# Basic semiconductor theory.

Discussion in 'Homework Help' started by Urmi, Jul 31, 2010.

1. ### Urmi Thread Starter New Member

Jun 5, 2010
3
0
Hi everyone,I desperately need to understand a few concepts regarding semiconductors and how they basically work(referring to a p-n junction diode)..please answer my 4 questions...

1. What is it that actually stops the diffusion of carriers at the end of depletion layer formation?...is it that the stationary charges(e.g negative ions on the p-side) on either side repel the incoming charges?

2.When we say that in reverse bias,the holes in the P-side are attracted to the negative terminal (of the battery) at the P-side,we are basically saying that the minority electrons (that reside in the conduction band of the host semiconductor atoms in p-type crystal) move toward the junction...so it's exactly analogous to when the electrons from the n-side move in during depletion layer formation..is that right?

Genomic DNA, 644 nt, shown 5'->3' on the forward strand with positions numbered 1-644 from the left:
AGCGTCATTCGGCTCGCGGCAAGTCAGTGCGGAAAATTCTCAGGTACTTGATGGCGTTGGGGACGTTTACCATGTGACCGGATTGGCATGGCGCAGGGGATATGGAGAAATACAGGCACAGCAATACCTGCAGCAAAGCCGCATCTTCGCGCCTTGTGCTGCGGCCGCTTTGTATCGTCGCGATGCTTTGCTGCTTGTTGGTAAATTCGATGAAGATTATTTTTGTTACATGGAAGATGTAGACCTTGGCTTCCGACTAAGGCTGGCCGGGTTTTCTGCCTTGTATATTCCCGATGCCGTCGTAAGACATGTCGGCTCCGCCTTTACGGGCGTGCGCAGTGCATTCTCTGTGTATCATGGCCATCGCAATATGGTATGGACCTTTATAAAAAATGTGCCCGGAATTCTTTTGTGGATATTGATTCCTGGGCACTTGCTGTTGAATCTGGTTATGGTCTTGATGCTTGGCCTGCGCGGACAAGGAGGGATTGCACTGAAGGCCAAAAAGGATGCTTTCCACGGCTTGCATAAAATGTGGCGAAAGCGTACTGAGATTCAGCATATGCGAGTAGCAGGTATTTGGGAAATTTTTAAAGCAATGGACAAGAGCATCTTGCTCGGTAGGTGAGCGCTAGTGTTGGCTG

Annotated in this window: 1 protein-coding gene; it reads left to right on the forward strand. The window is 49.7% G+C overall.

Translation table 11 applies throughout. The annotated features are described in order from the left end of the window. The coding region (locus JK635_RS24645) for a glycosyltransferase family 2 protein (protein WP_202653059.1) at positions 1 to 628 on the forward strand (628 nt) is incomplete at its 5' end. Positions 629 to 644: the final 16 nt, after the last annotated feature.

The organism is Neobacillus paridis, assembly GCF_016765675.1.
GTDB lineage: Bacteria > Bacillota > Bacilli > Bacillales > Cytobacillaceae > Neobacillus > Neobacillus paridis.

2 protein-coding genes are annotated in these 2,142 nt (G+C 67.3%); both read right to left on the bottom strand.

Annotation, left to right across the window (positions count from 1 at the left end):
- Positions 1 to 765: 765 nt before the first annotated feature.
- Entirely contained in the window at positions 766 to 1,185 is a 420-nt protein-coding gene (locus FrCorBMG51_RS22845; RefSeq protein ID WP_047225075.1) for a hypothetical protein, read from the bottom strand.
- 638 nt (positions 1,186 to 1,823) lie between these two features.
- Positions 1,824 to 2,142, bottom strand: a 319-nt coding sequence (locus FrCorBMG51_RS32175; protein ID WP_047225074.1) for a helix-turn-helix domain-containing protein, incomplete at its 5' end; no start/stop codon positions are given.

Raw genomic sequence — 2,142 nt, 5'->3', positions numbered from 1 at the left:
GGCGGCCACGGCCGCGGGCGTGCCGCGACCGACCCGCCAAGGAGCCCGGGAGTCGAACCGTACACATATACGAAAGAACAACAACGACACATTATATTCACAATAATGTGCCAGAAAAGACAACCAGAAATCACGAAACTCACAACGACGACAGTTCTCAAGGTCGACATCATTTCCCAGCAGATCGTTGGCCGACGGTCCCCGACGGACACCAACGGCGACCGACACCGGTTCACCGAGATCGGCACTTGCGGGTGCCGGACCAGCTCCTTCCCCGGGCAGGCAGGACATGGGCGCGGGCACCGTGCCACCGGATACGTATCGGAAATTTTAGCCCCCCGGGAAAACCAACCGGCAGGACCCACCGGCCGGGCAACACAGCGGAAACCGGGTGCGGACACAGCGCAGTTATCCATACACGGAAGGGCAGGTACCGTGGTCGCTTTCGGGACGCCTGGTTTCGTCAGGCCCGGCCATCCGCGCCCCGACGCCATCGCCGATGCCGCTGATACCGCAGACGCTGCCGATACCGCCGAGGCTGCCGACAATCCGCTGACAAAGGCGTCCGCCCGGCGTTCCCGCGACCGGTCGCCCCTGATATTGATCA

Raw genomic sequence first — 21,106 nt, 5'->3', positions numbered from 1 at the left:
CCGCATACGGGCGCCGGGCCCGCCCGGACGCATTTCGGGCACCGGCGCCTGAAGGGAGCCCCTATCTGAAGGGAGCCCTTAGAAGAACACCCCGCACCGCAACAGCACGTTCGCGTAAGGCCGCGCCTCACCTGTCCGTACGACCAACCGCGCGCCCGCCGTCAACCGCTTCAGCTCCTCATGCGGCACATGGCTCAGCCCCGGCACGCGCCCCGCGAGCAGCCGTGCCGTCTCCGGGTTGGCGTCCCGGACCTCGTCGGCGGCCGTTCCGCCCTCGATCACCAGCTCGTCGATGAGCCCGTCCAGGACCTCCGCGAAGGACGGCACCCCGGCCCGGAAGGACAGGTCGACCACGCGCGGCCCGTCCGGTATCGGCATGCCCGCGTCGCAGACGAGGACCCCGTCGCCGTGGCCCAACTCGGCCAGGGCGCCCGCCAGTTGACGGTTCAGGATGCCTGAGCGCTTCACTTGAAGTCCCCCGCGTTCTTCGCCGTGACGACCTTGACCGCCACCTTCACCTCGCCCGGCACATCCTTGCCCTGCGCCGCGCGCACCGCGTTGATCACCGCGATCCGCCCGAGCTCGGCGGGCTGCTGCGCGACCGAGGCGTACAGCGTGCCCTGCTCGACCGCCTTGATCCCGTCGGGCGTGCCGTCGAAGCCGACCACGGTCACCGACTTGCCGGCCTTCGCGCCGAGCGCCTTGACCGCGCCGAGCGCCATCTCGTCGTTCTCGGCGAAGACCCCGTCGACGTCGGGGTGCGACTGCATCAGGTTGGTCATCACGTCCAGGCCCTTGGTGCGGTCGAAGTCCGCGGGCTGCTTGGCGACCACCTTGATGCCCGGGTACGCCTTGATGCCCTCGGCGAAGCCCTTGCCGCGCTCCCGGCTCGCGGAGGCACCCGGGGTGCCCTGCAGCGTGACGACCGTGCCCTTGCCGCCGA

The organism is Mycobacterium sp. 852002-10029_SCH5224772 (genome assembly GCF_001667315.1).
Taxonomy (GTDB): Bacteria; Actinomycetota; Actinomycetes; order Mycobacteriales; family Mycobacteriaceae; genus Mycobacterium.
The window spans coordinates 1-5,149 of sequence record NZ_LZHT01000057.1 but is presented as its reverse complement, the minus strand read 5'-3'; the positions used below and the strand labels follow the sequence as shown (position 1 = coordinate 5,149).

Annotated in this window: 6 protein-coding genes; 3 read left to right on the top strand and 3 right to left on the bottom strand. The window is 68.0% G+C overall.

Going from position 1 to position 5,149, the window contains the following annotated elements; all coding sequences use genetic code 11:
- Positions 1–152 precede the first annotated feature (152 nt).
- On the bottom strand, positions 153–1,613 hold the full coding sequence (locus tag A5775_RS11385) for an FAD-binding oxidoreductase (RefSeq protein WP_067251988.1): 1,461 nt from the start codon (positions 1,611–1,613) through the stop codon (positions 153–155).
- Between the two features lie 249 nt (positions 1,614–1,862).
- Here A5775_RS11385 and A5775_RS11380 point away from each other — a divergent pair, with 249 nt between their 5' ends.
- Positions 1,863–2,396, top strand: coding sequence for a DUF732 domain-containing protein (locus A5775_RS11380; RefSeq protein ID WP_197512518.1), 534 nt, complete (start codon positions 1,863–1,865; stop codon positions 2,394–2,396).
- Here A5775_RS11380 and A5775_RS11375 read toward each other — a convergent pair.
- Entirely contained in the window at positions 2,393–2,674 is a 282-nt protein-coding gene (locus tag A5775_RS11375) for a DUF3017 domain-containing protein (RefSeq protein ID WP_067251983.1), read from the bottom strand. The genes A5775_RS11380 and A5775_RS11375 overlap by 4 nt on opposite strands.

3.In forward bias, electrons and holes from close to the junction migrate a short distance and recombine. Since this continually happens, the external circuit appears like a steady current is flowing(my teacher told this in class)....does this mean that the electrons in the Conduction Band(of the atoms in the p side) move toward the junction?.....

(there'll also be some of these conduction band electrons that cross over into the n side, in order to fill in the vacancies created by electrons in the n side, which migrate towards the positive terminal,leaving behind holes when the forward bias is applied)

4.After electron-hole pairs are generated,do the electrons generated accumulate on the p-side...what does happen to them?

2. ### Fraser_Integration Member

Nov 28, 2009
142
5
1. Yes an in-built electric field opposes the flow of electrons.

2. Not sure what you're asking

3. Yes there is a much smaller drift current which acts in the opposite direction to the diffusion current.

4. This is similar to 1. The electrons at the p-type end of the depletion layer, and the holes at the n-type create the opposing electric field which limits diffusion.